The light had failed in Washington, in the second term of Ulysses S. Grant. A country in the grip of hard times was confronted with thievery and fraud in nearly every department of the federal government, including the Presidents own staff. Scandal had followed scandal. A Secretary of the Navy had somehow profited by $300,000 beyond his apparent income. A giant Whiskey Ring had robbed the Treasury of an estimated $4 million. From Boston, Charles Francis Adams warned that unless strong action was taken the entire political system could collapse, and he was deadly serious as only an Adams could be.

When a Republican Reform Club was organized at the Union League at the start of the new year, Theodore joined at once and was soon looked to for leadership. In February, Adams’ son Professor Henry Adams of Harvard put out a call for a special conference of reformers, a very high-toned affair, he stressed, to be held in New York in advance of the national conventions. It was to be by invitation only, “for about 200 of the most weighty and reliable of our friends.” And when the conference got down to business at the Fifth Avenue Hotel the afternoon of May 15, Theodore was among those prominently mentioned to indicate how “weighty and reliable” a group it was. Others included Theodore Dwight Woolsey, former president of Yale, E. L. Godkin of The Nation,Frederick Law Olmsted, Brooks Adams, William Graham Sumner, Mark Hopkins, New York’s two most esteemed ancients, William Cullen Bryant and Peter Cooper, and the very young Henry Cabot Lodge of Boston, who, as secretary of the meeting, did most of the work. Nothing of consequence was accomplished—“Oh, they reenacted the moral law and the Ten Commandments for a platform, and have demanded an angel of light for President,” said a Tammany observer—nonetheless, it was as important a gathering of truly distinguished citizens as New York had seen in a long time, and if they took themselves a little too seriously as the “saving element” in politics, so too did many others. One out-of-town reporter, picking his way past the potted palms in the lobby of the hotel, observed for his readers, “Men whose names ring through the country and round the world were to be encountered at every step through the crowd, and upon every face not familiar was the plain stamp of intelligence and character.”

General Grant was himself the issue no longer, since by this time he had declined to run again. He wanted a third term, Grant said, no more than he had wanted a first and no one doubted that he meant it. What loomed now was an even more worrisome prospect, the candidacy of Senator Roscoe Conkling of New York, a man of Theodore’s own generation, who was among the most fascinating, outrageous men of the era and the one Republican against whom every reformer could gladly join ranks. Conkling, a Stalwart (one steadfastly loyal to Grant), was considerably larger than life—tall, beautiful, enormously talented in the art of politics—and in the eyes of the “saving element,” evil incarnate. From the moment he let his presidential aspirations be known, there seemed to be a smell of brimstone in the air. Schurz, addressing the Fifth Avenue Conference, declared unequivocally that no machine politician could ever be the Republican standard-bearer, however brilliant he might be. And by the time he departed for the Republican National Convention, at the head of a sixty-man reform delegation, Theodore had instructions to “fight Conkling at all events.”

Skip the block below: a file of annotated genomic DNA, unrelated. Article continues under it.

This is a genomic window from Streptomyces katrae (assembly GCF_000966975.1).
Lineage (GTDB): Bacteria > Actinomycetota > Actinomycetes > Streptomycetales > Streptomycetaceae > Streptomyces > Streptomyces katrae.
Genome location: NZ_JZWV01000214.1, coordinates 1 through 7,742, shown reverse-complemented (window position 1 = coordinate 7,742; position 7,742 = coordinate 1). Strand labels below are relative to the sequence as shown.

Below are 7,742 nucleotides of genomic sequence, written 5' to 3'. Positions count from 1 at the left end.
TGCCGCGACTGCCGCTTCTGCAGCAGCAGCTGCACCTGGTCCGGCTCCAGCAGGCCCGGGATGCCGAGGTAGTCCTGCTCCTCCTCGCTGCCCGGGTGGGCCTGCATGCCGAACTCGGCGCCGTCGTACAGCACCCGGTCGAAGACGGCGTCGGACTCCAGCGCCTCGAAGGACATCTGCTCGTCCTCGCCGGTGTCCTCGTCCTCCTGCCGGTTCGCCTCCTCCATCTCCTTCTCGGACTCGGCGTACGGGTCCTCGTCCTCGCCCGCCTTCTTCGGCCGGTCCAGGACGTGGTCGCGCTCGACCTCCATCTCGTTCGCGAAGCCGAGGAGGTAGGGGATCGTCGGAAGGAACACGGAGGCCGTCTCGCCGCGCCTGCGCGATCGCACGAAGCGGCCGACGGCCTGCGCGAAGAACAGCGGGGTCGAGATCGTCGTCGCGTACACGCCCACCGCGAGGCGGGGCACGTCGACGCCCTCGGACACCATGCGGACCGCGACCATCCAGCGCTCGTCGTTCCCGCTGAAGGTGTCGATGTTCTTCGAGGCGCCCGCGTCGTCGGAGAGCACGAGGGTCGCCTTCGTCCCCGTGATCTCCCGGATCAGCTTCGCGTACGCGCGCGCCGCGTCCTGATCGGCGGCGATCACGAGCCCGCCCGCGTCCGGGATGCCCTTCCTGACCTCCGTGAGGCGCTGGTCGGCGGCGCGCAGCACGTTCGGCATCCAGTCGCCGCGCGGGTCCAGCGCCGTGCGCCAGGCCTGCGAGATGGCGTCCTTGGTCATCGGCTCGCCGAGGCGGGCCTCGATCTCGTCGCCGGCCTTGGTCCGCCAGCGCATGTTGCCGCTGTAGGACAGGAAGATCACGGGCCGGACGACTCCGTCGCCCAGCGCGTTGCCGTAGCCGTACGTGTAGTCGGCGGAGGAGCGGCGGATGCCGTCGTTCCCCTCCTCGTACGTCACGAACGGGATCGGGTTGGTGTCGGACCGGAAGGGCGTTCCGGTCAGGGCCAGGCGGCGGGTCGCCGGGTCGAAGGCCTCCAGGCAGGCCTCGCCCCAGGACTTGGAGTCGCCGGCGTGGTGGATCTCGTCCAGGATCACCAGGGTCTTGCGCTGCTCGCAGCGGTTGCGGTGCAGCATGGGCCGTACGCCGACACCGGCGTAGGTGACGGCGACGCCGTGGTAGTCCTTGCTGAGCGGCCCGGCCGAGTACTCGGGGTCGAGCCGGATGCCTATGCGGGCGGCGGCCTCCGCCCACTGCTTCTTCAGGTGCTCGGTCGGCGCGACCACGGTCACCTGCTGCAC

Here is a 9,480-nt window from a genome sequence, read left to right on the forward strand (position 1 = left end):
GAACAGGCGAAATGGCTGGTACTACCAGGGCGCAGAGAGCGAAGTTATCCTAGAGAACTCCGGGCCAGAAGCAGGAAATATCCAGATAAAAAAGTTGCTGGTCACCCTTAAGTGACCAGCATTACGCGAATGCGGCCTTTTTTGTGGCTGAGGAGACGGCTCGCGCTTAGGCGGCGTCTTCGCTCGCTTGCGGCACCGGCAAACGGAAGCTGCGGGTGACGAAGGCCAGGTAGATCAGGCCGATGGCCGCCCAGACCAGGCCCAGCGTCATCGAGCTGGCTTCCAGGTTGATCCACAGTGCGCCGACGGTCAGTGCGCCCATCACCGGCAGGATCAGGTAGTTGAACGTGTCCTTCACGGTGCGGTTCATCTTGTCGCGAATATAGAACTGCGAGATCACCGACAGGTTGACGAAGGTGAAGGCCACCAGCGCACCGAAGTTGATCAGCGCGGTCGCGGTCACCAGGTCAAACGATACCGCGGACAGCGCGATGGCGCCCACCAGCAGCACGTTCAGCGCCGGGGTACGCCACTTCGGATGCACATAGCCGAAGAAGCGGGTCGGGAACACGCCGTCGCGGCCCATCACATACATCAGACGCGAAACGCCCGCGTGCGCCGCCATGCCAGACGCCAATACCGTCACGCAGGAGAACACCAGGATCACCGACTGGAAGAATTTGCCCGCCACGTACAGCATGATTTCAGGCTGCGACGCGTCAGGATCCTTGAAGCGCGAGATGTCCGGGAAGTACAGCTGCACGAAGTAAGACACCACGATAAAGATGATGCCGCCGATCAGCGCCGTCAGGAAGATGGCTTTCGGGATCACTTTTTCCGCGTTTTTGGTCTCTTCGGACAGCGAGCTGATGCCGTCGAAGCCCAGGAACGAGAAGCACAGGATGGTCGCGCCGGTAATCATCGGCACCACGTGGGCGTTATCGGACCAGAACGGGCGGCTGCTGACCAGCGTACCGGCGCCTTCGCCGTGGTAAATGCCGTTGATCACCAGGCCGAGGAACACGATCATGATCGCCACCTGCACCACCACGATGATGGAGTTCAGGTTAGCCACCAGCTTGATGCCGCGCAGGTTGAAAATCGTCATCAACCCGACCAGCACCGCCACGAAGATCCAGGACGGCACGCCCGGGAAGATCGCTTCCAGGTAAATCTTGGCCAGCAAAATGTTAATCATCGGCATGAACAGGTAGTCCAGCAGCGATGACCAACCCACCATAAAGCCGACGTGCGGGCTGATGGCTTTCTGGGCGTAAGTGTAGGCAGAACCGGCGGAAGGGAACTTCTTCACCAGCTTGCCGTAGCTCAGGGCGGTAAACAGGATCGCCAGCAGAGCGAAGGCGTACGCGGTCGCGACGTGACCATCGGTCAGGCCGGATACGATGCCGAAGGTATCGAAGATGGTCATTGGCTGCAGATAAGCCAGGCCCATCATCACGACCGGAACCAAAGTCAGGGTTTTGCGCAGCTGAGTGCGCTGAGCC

The essential, underlying corrupting force in public life, the evil of “practical” politics, the reformers insisted, was the party system and its sacrosanct creed of party loyalty. Public policy must be above party; the ideal candidate, as Henry Adams lectured young Lodge, was the man who cared nothing for party. And it was thus that the reformers were so ardently opposed to Conkling. Conkling was not a crook; his name had been linked with no scandals; nor had he any personal crudities of the kind associated with a reprobate like Tweed. What was so objectionable about Conkling was his utterly masterful, arrogant use of the very system they deplored. He was the ultimate professional. He loved power; he believed in power. He believed in “structure,” and for the keystone of his empire he had the Customhouse on Wall Street, the largest federal office outside Washington. His most valued lieutenant, Chester A. Arthur, was Collector of the Port of New York; all the Customhouse “boys” were his; and it was thus that he ruled the Republican Party in New York. In Washington, largely through his friendship with Grant, he had achieved a grip on patronage second to none. “Which one is Conkling?” visitors to the Senate gallery would ask, wishing to see the most powerful man in Washington City.